Xenophobia: South Africans are full of anger and bad leaders are taking advantage of this

2015-05-05 11:39

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President Jacob Zuma’s Freedom Day statement that South Africans are full of anger and need to be cured should be taken seriously.

The main questions are: what happens when someone is boiling with anger, and who suffers and becomes the victim of this anger?

The answers are that those who are weak and vulnerable become the victims, and when people are angry they can be a very effective tool in the hands of those who might utilise their anger.

Anyone who can help them to release or unleash their anger becomes their leader, irrespective of his intention.

This must be a lesson to all those irresponsible leaders who, when pursuing their political and tribal agenda, must avoid making utterances that can be utilised wrongly by the proponents of crime, tribalism, xenophobia and all other forms of discrimination.

Zuma’s points on anger quickly reminded me of what happened during the talks that preceded the 1994 democratic elections – when King Goodwill Zwelithini led his people to demand the independence of KwaZulu-Natal, and how he was even prepared to unilaterally declare the province a kingdom.

I can also recall what happened before the ANC’s Polokwane conference – when angry ANC members were mobilised under the Zulu nationalism agenda through T-shirts and slogans.

There are fundamental questions that we have to ask ourselves when we with the crisis we are currently facing. Are we xenophobic? Are we Afrophobic? Or, we are something else. It is not easy to get a word that will fit “khaxa” but we must ask what would happen in the absence of these African-born “foreign nationals”.

From my personal experience and understanding as a Zulu who originates from KwaZulu-Natal, I can tell you that this war and hatred in KwaZulu-Natal was also directed at South Africans who were born in other provinces – there is a history of them being called “izilwanyana” and “izizwana”. All the accusations levelled against “foreign nationals” were levelled against these South Africans, depending on which province they came from.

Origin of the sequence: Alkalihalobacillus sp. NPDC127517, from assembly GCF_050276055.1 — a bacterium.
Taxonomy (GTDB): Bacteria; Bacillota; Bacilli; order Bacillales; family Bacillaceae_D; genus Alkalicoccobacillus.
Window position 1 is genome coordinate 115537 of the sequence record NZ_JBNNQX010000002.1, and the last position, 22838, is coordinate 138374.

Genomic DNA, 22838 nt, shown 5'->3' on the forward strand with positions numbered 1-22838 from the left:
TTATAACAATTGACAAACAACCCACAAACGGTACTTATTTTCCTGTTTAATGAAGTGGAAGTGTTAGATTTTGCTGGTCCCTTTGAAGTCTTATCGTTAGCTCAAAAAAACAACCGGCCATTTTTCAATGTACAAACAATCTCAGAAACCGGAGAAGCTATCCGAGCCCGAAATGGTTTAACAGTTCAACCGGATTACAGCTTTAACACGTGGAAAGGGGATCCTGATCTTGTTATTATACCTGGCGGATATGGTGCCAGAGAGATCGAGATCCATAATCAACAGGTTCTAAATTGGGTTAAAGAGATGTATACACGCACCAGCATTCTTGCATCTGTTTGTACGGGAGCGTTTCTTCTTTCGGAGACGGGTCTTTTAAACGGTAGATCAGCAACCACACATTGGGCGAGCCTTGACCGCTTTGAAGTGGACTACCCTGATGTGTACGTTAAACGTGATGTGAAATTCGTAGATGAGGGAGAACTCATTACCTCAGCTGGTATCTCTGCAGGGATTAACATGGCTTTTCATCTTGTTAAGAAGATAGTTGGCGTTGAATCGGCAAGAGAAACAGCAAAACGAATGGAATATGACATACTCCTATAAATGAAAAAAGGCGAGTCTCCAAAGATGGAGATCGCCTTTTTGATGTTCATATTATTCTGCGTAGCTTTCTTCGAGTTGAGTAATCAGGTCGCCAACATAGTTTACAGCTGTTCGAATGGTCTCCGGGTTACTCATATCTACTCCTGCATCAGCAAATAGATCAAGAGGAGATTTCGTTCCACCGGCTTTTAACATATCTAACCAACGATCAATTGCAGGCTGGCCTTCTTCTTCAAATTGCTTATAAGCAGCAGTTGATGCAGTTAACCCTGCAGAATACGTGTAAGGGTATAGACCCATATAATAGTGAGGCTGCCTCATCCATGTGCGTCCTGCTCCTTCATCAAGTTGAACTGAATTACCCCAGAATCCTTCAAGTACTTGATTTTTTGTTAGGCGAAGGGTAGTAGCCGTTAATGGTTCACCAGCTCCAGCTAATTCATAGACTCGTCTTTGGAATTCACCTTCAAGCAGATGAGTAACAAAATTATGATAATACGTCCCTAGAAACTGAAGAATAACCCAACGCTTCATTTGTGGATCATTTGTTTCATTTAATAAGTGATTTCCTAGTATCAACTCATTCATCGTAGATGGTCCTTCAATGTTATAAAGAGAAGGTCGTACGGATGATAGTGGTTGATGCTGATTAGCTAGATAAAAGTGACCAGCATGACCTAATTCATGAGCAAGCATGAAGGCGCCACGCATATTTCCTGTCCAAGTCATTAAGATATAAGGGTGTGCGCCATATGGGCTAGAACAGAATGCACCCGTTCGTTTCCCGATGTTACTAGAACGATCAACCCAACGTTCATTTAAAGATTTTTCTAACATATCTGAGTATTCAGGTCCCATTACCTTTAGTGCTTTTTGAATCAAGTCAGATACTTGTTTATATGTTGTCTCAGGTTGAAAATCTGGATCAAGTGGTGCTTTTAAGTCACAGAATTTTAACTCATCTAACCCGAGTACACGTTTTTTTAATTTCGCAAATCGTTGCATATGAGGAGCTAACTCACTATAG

I can recall what happened in the mines when parts of the province were still under the KwaZulu-Natal government. Many people who didn’t speak isiZulu were harassed, brutally murdered and called criminals who were stealing jobs from Zulus because they were associated with the Xhosas – “the ANC’.

It is true that these “xenophobic attacks” are also happening in Gauteng. In Gauteng, people from different ethnic groups lived in peace and tolerated one another except in the migrant labour hostels and in townships around hostels where non-isiZulu speakers were killed by hostel dwellers, especially during the political violence of the 1990s.

This helps us to put things in perspective about the source and the character of the xenophobic attacks happening mainly in these two provinces.

Maybe the truth is that our brothers and sisters born in Africa outside of South Africa happened to be here at the wrong time, when South Africans are filled with tribal hostility and also consumed by deep-rooted anger created by apartheid’s divide-and-rule tactics and Bantustan politics.

Now the victims of the apartheid-created hostility and anger are ganging up against their own fellow Africans and misdirecting this hostility and anger to them because they are more vulnerable than them.

As South Africans, we must urgently address these things – which must be part of our national agenda. Why do we still have a province called KwaZulu-Natal and have a king who is treated and behaves as though he is the king of the whole country? This is an insult to the many traditional leaders who took part in our liberation struggles while others were stooges of the apartheid regime.

We may we have accommodated many races from different parts of the world – outside Africa – mostly who came to Africa as colonisers, but we now find it difficult to accommodate just one race in our Africa – the black African race.

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